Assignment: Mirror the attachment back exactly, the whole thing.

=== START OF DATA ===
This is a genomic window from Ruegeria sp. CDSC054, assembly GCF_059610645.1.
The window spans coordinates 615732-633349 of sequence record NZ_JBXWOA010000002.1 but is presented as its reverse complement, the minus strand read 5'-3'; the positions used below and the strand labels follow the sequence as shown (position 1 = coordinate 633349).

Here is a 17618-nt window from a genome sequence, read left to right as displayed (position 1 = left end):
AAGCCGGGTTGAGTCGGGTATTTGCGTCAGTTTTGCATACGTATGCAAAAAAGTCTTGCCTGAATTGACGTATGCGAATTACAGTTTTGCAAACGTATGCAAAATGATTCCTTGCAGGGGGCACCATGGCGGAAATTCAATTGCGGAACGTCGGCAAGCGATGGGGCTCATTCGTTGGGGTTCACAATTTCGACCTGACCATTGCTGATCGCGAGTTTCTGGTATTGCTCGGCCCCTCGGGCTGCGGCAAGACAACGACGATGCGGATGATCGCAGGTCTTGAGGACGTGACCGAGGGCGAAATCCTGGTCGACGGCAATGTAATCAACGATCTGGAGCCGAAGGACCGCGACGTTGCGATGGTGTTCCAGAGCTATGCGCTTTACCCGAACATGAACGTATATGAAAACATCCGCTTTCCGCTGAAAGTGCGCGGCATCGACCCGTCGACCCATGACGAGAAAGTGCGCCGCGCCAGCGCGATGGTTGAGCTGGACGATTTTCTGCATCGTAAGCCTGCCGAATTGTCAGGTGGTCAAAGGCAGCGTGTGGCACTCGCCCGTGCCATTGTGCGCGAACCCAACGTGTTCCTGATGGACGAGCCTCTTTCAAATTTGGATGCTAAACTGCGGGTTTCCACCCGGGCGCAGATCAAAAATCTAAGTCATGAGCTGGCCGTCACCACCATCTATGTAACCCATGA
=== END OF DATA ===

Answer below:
This is a genomic window from Ruegeria sp. CDSC054, assembly GCF_059610645.1.
The window spans coordinates 615732-633349 of sequence record NZ_JBXWOA010000002.1 but is presented as its reverse complement, the minus strand read 5'-3'; the positions used below and the strand labels follow the sequence as shown (position 1 = coordinate 633349).

Here is a 17618-nt window from a genome sequence, read left to right as displayed (position 1 = left end):
AAGCCGGGTTGAGTCGGGTATTTGCGTCAGTTTTGCATACGTATGCAAAAAAGTCTTGCCTGAATTGACGTATGCGAATTACAGTTTTGCAAACGTATGCAAAATGATTCCTTGCAGGGGGCACCATGGCGGAAATTCAATTGCGGAACGTCGGCAAGCGATGGGGCTCATTCGTTGGGGTTCACAATTTCGACCTGACCATTGCTGATCGCGAGTTTCTGGTATTGCTCGGCCCCTCGGGCTGCGGCAAGACAACGACGATGCGGATGATCGCAGGTCTTGAGGACGTGACCGAGGGCGAAATCCTGGTCGACGGCAATGTAATCAACGATCTGGAGCCGAAGGACCGCGACGTTGCGATGGTGTTCCAGAGCTATGCGCTTTACCCGAACATGAACGTATATGAAAACATCCGCTTTCCGCTGAAAGTGCGCGGCATCGACCCGTCGACCCATGACGAGAAAGTGCGCCGCGCCAGCGCGATGGTTGAGCTGGACGATTTTCTGCATCGTAAGCCTGCCGAATTGTCAGGTGGTCAAAGGCAGCGTGTGGCACTCGCCCGTGCCATTGTGCGCGAACCCAACGTGTTCCTGATGGACGAGCCTCTTTCAAATTTGGATGCTAAACTGCGGGTTTCCACCCGGGCGCAGATCAAAAATCTAAGTCATGAGCTGGCCGTCACCACCATCTATGTAACCCATGA